A cast iron skillet or a dutch oven is the most versatile tool in any kitchen. They are heavy and have incredible heat retention. They can be used in the oven, over a fire, or on any other cooking surface. The most important maintenance step for any cast iron cookware is the seasoning process.
Seasoning a cast iron is essential in order for the skillet to become non-stick and for the cast iron to not rust or flake. The traditional method for seasoning cast iron is by wiping a thin layer of cooking oil over the skillet and baking it at 400℉ upside down for one hour. This allows the cooking oil to polymerize which leaves a coat of protection over the surface of the skillet and makes it nonstick and prevents rust and flaking.
Seasoning a cast iron is a simple process and should be done as soon as the cast iron is purchased. It should also be done on a regular basis to ensure the life of the skillet. However, there are other ways to season a cast iron, depending on one’s personal preference and the method they are using to cook with. This is an added benefit to the workhorse of the kitchen.
Can you season cast iron without an oven?
There are multiple ways to season a cast iron besides the traditional stove method. Basically, any high heat source combined with cooking oil will season cast iron. Cast iron is a heavy-duty porous material that absorbs the fat from the seasoning oil and whatever is cooked in it.
The important thing to remember when seasoning cast iron is to use cooking oil with a high smoke point. The smoke point is the point at which the oil starts smoking and breaks down. Using canola or vegetable oil is preferred because canola oil has a smoke point of 400℉ and vegetable oil has a smoke point of 400℉-450℉.
Another popular method for seasoning a cast iron is over an open fire. Cast iron is a great camping accessory, and for good reason. They are tough and can cook complete meals with no fuss. To season a cast iron over an open flame, wash it, dry it, and place it upside down on a grate. If the cast iron has a lid, wipe it with oil and season it as well. If you don’t have a grate, wait until the fire goes out and simply place the cast iron in the hot coals.
A major benefit of baking the cast iron during the seasoning process is that you can control the temperature and ensure that the oil doesn’t break down. Don’t let this deter you from trying other seasoning methods, however.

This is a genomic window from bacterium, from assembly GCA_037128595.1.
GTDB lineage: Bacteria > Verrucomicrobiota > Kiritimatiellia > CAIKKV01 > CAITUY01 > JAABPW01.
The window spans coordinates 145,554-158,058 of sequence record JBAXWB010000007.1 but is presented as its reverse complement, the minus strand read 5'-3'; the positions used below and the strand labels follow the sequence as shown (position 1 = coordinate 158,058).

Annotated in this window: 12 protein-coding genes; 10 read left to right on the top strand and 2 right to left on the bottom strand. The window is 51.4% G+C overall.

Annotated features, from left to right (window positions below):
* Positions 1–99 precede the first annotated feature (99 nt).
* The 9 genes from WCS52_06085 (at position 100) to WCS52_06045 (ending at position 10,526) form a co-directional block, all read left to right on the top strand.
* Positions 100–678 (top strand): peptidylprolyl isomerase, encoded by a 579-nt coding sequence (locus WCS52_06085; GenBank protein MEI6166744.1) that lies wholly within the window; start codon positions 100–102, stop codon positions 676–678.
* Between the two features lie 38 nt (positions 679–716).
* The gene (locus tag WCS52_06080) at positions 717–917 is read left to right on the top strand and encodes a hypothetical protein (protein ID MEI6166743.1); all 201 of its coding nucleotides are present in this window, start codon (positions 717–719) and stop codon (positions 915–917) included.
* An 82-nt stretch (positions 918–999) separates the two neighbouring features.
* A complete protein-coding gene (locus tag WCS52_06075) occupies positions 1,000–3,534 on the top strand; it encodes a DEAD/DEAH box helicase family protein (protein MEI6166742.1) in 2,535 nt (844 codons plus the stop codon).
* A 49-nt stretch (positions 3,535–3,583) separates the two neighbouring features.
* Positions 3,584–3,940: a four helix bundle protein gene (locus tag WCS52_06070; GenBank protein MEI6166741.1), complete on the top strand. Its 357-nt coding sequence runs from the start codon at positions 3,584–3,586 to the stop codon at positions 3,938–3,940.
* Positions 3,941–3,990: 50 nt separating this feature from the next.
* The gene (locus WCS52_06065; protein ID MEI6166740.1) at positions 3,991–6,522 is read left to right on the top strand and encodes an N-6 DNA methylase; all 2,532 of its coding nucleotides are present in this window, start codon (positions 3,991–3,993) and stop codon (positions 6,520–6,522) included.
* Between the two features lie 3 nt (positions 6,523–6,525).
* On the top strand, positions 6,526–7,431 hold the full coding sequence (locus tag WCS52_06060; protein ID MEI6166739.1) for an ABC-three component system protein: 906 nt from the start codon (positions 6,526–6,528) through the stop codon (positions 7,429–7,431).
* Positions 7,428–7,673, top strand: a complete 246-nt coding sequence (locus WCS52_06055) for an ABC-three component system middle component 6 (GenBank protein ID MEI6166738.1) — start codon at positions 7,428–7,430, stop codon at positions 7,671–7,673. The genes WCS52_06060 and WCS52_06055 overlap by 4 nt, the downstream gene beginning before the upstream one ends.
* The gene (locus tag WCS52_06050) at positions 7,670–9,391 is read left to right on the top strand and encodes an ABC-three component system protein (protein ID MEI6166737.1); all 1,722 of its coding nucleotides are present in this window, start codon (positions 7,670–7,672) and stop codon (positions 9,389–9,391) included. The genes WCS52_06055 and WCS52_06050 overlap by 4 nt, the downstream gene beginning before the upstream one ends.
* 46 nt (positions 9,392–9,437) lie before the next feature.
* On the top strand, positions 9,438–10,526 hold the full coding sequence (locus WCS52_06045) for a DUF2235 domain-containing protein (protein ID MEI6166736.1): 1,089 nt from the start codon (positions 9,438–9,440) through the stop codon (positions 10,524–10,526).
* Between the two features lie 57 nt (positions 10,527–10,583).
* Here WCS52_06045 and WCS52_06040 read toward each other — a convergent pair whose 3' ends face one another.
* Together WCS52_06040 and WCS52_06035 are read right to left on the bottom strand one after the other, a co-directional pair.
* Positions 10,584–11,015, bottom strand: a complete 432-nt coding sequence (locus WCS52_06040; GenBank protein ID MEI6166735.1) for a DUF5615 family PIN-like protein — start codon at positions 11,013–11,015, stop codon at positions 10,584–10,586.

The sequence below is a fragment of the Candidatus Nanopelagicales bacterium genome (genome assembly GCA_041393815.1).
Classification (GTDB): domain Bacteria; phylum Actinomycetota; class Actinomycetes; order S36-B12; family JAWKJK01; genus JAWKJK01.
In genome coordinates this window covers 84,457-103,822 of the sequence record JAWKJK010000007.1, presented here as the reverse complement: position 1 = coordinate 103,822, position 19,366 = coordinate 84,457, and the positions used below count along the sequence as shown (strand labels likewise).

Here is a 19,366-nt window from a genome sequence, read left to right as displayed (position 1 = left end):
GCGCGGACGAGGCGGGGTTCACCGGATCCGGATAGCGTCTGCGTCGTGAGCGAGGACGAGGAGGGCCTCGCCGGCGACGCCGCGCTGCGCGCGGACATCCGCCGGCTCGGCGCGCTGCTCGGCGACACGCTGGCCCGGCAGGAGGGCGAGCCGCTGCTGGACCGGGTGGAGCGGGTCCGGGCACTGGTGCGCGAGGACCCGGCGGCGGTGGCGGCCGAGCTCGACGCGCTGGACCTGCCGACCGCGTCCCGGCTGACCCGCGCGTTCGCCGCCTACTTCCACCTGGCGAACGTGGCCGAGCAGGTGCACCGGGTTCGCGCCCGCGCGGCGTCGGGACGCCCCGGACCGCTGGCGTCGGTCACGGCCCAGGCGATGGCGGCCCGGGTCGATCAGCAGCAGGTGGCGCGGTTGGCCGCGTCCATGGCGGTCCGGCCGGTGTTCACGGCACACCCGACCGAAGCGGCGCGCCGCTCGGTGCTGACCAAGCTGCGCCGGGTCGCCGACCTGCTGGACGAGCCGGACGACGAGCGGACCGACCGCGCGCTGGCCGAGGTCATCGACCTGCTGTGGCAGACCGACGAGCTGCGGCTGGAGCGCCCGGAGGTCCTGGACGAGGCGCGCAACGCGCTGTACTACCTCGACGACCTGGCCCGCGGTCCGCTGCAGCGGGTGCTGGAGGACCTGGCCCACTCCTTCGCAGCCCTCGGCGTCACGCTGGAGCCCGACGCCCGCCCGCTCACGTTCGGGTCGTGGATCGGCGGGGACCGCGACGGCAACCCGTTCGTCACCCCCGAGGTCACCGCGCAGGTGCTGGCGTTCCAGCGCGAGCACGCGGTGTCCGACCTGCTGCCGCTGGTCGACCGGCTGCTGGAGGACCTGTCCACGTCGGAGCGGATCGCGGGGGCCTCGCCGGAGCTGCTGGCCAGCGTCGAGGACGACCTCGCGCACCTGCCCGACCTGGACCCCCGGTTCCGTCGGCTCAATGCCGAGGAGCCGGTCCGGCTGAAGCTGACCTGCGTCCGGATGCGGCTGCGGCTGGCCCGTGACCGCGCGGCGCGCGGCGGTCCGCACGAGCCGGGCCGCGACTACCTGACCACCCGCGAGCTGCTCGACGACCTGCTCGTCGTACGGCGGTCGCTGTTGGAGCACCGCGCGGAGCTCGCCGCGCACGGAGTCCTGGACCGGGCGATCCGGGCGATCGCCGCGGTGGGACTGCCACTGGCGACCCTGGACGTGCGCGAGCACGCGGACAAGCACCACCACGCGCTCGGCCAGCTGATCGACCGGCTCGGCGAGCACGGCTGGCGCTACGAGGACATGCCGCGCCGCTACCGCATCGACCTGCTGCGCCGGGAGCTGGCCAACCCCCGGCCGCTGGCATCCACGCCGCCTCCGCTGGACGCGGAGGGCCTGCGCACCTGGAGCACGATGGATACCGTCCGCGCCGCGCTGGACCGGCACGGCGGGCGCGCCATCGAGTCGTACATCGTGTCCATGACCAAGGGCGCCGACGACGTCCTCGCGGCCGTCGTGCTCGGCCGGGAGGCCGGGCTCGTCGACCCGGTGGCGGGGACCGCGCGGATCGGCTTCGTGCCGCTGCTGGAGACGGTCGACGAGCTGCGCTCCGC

Can you season cast iron on a stovetop?
Cast iron can be seasoned on a stovetop as long as a couple of precautions are taken that are not necessary using the oven method. First, set the stove ventilator fans on high. If there are any nearby windows, they should be opened. When cast iron is properly seasoned on the stove, it creates smoke. When the skillet is smoking, it is doing what it is supposed to. Without proper ventilation, the kitchen will fill up with smoke.
Set the stovetop burner on high heat and dab a paper towel in cooking oil. Apply a very thin layer of oil to the surface of the cast iron using the paper towel and place it on the burner. Wipe away any excess oil with a dry paper towel. It will take 5-10 minutes to heat up all the way. Whenever the cast iron starts looking dry wipe some more oil on it using a paper towel.
Once the cast iron is smoking, the seasoning process has begun. The seasoning process takes 10-15 minutes once the cast iron is properly heated. Once the color of the cast iron turns from chocolate to black, the cast iron is seasoned. Remove it from the heat and allow it to cool for 30 minutes up to an hour.
Can you season cast iron just by cooking?
One of the most fun ways to season a cast iron is by cooking in it. When food is fried in cast iron, the same process is used as in the seasoning process. Cooking oil with a high smoke point and high heat is required for both. Since cast iron is porous, once it is heated, the pores open and the cast iron absorbs any fat or oil, which adds a protective layer to it.
Even if the cast iron is new and has never been seasoned before, frying food in it will produce a wonderful treat while the cast iron is seasoned. You will notice over time that the food flavor notes will be deeper. This is because over time, the more oil and fat that gets absorbed into the cast iron, the more flavor it adds to the food.
Another great seasoning idea is frying bacon in the cast iron. Bacon fat is a great medium for the seasoning process that is typically used in the south. If seasoning a cast iron (especially for the first time), make sure the recipe calls for oil. The food doesn’t have to be fried necessarily, but there needs to be a layer of protection between the skillet and the food. If not, the food will stick to the surface and the skillet will have to be scrubbed. Not to mention your dinner will be a mess.
What is the fastest way to season a cast iron pan?
The fastest way to season cast iron is by using the stovetop method. It only takes up to 20 minutes with preheating while the other methods take at least one hour. The stovetop method works so well because the heating coils heat up the bottom of the cast iron evenly and allows the seasoning process to completely adhere to the cooking surface.